Caribbean - Southern Cruise Guide

worthing beach barbados
Worthing Beach, Barbados - by SIME/eStockPhoto

Why go?

The Southern Caribbean is a diverse region with islands stretched over a wide swath of the sea, from the arid, southernmost islands of the Caribbean, Aruba, and Curacao, up to Guadeloupe and Dominica near Nevis and St. Kitts.

Most people who choose a Southern Caribbean cruise do so for the great beaches, European flavor, and the quiet, as these ports are smaller and less visited than those of Eastern and Western Caribbean routes. Southern Caribbean cruises feel more exotic, but you’ll have to travel farther to get there, as many sailings depart from San Juan, St. Thomas, and Barbados. Weeklong Southern Caribbean itineraries aren’t as uniform as the Eastern and Western routes; most include some combination of the ABC islands — Aruba, Bonaire, and Curacao — St. Lucia, Barbados, Grenada, and the Grenadines.

A Southern Caribbean cruise is definitely the one to try if you’re looking for something different among the Caribbean’s 40 main islands. Curacao’s pretty 17th- and 18th-century gabled buildings lining the harbor are a pastel version of Amsterdam, while Aruba lures visitors with its rock formations, caves, and white sand beaches that seem to stretch forever.

Grenada is another natural beauty, with waterfalls and rain forests to explore, plus the soft, appealing sands of Grand Anse Beach. Munch on baguettes in Les Saintes and revel in the solitude of tiny green Bequia, with its intimate arcs of golden beach shaded by cedar and almond trees.

In the tiny Tobago Cays, powdery white sand meets lagoons full of colorful coral, tropical fish, and sea turtles. St. Lucia’s draw is the beauty of its twin peaks and extinct volcanoes, mineral baths, and sulfur springs near La Soufrière. Barbados stands out for its British accents, pink sand beaches, and pretty back roads dotted with old churches.

When to go

You can cruise in the Southern Caribbean year-round with little threat of rain as the traditional June-to-November hurricane cycle rarely makes an impact this far south — with a few exceptions, such as when Grenada got pummeled in 2004. The slim chance of bad weather means there’s only an upside to cruising in the off-season months of September through early December, when you’ll find lower prices and fewer crowds.

Like the rest of the Caribbean, high season in the southern region is January through April, along with the Thanksgiving, Christmas, New Year, and Easter holidays, when sunseekers flock here from the coldest states. Temperatures remain steadily in the mid to high 80s Fahrenheit, and in the hot ABC islands, the trade winds keep things cooler and drive the insects and storms away.

 

Routes

It’s not easy to pin down the typical Southern Caribbean cruise as there are more itinerary combinations than you’ll find in the Eastern and Western Caribbean. Many combine Eastern and Southern Caribbean ports, and big-ship itineraries are quite different than those for small ships. Most depart from San Juan, Puerto Rico, with some also cruising out of St. Thomas, Barbados, and Aruba, a few from Florida, and some from Curacao.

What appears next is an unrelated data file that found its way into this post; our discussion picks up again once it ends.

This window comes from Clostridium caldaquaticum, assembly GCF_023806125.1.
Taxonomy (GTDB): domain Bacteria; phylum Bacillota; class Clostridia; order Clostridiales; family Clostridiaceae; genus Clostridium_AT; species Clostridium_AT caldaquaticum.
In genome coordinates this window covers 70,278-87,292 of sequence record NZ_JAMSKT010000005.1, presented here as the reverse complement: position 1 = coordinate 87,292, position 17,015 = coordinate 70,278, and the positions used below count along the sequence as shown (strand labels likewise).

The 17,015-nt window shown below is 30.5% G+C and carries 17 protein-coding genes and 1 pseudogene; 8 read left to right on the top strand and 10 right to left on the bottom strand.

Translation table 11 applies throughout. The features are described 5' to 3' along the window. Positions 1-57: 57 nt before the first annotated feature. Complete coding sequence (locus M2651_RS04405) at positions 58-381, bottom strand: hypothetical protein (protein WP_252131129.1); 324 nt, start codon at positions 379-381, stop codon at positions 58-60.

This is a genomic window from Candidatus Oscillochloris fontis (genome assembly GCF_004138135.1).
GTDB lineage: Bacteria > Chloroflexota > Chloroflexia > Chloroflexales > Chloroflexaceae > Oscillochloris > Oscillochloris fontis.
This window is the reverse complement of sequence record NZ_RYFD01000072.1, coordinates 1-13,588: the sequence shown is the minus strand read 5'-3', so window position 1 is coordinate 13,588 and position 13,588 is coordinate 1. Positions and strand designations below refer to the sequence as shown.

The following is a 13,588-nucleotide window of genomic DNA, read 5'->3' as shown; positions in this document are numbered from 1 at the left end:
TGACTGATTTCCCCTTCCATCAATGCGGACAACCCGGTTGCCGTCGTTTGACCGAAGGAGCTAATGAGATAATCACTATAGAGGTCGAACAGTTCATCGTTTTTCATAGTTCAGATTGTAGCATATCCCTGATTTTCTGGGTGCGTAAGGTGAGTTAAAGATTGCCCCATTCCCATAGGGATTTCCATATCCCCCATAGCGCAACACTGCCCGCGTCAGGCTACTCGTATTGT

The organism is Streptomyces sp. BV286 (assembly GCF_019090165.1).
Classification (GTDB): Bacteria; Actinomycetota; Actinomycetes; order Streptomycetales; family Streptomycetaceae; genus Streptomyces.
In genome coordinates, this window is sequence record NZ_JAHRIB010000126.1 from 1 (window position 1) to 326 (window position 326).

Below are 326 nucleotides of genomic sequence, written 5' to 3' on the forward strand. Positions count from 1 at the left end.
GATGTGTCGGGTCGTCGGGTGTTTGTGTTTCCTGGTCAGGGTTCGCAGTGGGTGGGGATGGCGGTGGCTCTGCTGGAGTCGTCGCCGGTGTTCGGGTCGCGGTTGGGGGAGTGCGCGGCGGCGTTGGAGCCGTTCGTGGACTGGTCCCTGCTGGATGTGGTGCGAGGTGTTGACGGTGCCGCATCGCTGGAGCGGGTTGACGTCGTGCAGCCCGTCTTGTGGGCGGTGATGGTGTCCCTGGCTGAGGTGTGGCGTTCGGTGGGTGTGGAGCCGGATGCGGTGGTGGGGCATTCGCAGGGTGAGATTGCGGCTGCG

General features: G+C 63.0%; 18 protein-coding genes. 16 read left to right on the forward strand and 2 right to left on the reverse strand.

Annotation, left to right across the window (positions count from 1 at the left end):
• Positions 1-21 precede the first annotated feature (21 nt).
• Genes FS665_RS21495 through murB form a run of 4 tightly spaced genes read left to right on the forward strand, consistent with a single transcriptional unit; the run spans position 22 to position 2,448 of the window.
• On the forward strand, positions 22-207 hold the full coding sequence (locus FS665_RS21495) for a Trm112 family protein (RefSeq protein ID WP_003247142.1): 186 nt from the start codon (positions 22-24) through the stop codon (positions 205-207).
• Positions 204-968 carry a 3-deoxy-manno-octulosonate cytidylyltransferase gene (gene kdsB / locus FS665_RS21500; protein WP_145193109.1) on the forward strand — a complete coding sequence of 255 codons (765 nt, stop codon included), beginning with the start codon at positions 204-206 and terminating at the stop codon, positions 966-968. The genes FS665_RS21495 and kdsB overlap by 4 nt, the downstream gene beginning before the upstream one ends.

How to Get There

Here are three of the most common itineraries:

 

Seven-Night Big Ship:
This route sails round trip from San Juan and typically visits four or five islands: Barbados and St. Lucia, and some combination of St. Kitts, St. Martin, St. Thomas, St. Croix, and Antigua.

Good For: Beach lovers will be happy, and so will Anglophiles when they visit Barbados and St. Lucia, which still cling to some of their English colonial heritage.

Downside: There are fewer flight options to San Juan than there are to Miami or Fort Lauderdale, Florida. Also, St. Thomas and St. Martin can be very crowded.

 

Seven-Night Small Ship:
The routes that small ships ply sail round trip from Barbados and visit five or six ports: some combination of St. Lucia, Grenada, Martinique, Les Saintes (Guadeloupe), and (in the Grenadines) Bequia, Canouan Island, Union Island, Tobago Cays, and Mayreau.

Good For: Loners and yachters will love feeling like they’re the only ones on the beach. This itinerary is also perfect for couples looking for a romantic getaway.

Downside: There are fewer flight options to Barbados than to Florida and San Juan, plus flying to Barbados in the high season will cost you more.

 

10-Night Cruises:
These routes sail round trip from Fort Lauderdale and visit Aruba, Curacao, and Bonaire, plus make two or three other stops in the Bahamas, Grand Turk, or the Dominican Republic.

Good For: People who appreciate a European flavor to their Caribbean cruise are drawn to this itinerary and the Dutch influences in Aruba and Curacao.

Downside: If you don’t like sea days, this itinerary isn’t for you — most cruises will have three or four quiet days on the water.

Cruise Lines That Sail Caribbean - Southern

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